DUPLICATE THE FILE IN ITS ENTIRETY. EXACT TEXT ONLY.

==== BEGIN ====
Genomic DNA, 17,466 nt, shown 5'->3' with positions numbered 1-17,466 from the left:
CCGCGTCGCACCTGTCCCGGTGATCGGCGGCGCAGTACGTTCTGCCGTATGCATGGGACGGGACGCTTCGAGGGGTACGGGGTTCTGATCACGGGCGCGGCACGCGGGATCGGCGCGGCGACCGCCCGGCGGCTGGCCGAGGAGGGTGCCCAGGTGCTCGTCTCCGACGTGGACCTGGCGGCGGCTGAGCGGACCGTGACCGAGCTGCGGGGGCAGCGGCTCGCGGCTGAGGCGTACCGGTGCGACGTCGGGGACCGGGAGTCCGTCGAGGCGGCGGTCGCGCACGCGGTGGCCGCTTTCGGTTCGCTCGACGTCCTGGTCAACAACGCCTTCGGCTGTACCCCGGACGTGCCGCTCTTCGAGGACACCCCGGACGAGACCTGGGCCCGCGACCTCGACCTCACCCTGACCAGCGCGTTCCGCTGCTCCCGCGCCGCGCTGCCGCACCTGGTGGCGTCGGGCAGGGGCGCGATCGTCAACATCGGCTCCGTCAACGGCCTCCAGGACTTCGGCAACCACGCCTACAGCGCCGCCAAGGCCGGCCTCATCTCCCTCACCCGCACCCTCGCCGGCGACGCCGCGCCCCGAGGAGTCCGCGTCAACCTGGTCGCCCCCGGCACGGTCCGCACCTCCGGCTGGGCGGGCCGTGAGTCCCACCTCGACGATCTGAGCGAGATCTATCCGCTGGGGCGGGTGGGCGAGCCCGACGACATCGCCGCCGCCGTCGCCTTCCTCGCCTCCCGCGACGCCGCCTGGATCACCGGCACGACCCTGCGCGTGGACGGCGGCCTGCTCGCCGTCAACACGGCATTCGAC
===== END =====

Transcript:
Genomic DNA, 17,466 nt, shown 5'->3' with positions numbered 1-17,466 from the left:
CCGCGTCGCACCTGTCCCGGTGATCGGCGGCGCAGTACGTTCTGCCGTATGCATGGGACGGGACGCTTCGAGGGGTACGGGGTTCTGATCACGGGCGCGGCACGCGGGATCGGCGCGGCGACCGCCCGGCGGCTGGCCGAGGAGGGTGCCCAGGTGCTCGTCTCCGACGTGGACCTGGCGGCGGCTGAGCGGACCGTGACCGAGCTGCGGGGGCAGCGGCTCGCGGCTGAGGCGTACCGGTGCGACGTCGGGGACCGGGAGTCCGTCGAGGCGGCGGTCGCGCACGCGGTGGCCGCTTTCGGTTCGCTCGACGTCCTGGTCAACAACGCCTTCGGCTGTACCCCGGACGTGCCGCTCTTCGAGGACACCCCGGACGAGACCTGGGCCCGCGACCTCGACCTCACCCTGACCAGCGCGTTCCGCTGCTCCCGCGCCGCGCTGCCGCACCTGGTGGCGTCGGGCAGGGGCGCGATCGTCAACATCGGCTCCGTCAACGGCCTCCAGGACTTCGGCAACCACGCCTACAGCGCCGCCAAGGCCGGCCTCATCTCCCTCACCCGCACCCTCGCCGGCGACGCCGCGCCCCGAGGAGTCCGCGTCAACCTGGTCGCCCCCGGCACGGTCCGCACCTCCGGCTGGGCGGGCCGTGAGTCCCACCTCGACGATCTGAGCGAGATCTATCCGCTGGGGCGGGTGGGCGAGCCCGACGACATCGCCGCCGCCGTCGCCTTCCTCGCCTCCCGCGACGCCGCCTGGATCACCGGCACGACCCTGCGCGTGGACGGCGGCCTGCTCGCCGTCAACACGGCATTCGAC